Even with a full load of technology, many schools continue to conduct business as usual, with teachers doing most of the talking. According to Stanford’s Larry Cuban, “Even in computer-based classes, teacher-centered instruction with a mix of student-centered practice was the norm.”  In short, the problem goes beyond naiveté. The deeper problem is that those running public education have, for the most part, failed to recognize how technology, and particularly the Internet, have already transformed learning outside of school—just not school-based learning.

It bears repeating: Technology is fundamentally value-free. Just as an old-fashioned pencil and the coolest smartphone can be used to stay in touch with loved ones or to plan terrorist attacks, schools can use computers for “drill and kill” or for exploring new ideas. How our schools are using—and failing to use—technology reveals a great deal about what we value.

Despite having access to all the world’s knowledge on their smartphones, most students in most classrooms are expected to learn and then spit back conventional knowledge: state capitals, the periodic table, how a bill becomes law, and the like.

For me, the bottom line is clear: NO school district should EVER buy ANY pre-packaged software!  Districts need to plan first, and that process must include the early adopters among the teaching staff.  If those teachers are not on board and involved, the money is going to be wasted.  Further, the goals of any technology adoption plan CANNOT be ‘improved student achievement,’ because that’s more test score idolatry.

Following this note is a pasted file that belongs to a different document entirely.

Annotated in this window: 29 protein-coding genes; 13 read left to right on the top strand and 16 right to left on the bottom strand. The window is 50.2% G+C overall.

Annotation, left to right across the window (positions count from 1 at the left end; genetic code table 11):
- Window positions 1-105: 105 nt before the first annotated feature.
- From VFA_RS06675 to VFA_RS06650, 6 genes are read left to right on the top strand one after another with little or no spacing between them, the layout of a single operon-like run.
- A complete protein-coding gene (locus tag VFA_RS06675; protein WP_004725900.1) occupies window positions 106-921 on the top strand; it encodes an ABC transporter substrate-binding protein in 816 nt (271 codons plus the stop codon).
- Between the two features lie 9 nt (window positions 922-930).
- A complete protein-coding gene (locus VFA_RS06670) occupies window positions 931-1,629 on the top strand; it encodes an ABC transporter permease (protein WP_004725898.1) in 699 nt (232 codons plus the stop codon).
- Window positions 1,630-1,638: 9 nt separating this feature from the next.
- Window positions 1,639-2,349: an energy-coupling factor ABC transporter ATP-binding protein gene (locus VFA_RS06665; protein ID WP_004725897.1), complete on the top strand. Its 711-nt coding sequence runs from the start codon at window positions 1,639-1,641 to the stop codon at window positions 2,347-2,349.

21st Century schools must look at each child and ask ‘How is she intelligent?’ and act accordingly.  Regurgitation education is doing more damage to public education than Secretary of Education Betsy DeVos has ever contemplated, even in her wildest fantasies.

The rumor mill has DeVos resigning soon, but that won’t rescue public education.  Only a progressive reinvention will save our schools, our children, their teachers, and our future.

The Silicon Vally assault must be turned away, not because they’re bad people but because they are peddling snake oil.  If this argument resonates, please take a look at “Addicted to Reform.”  Thanks…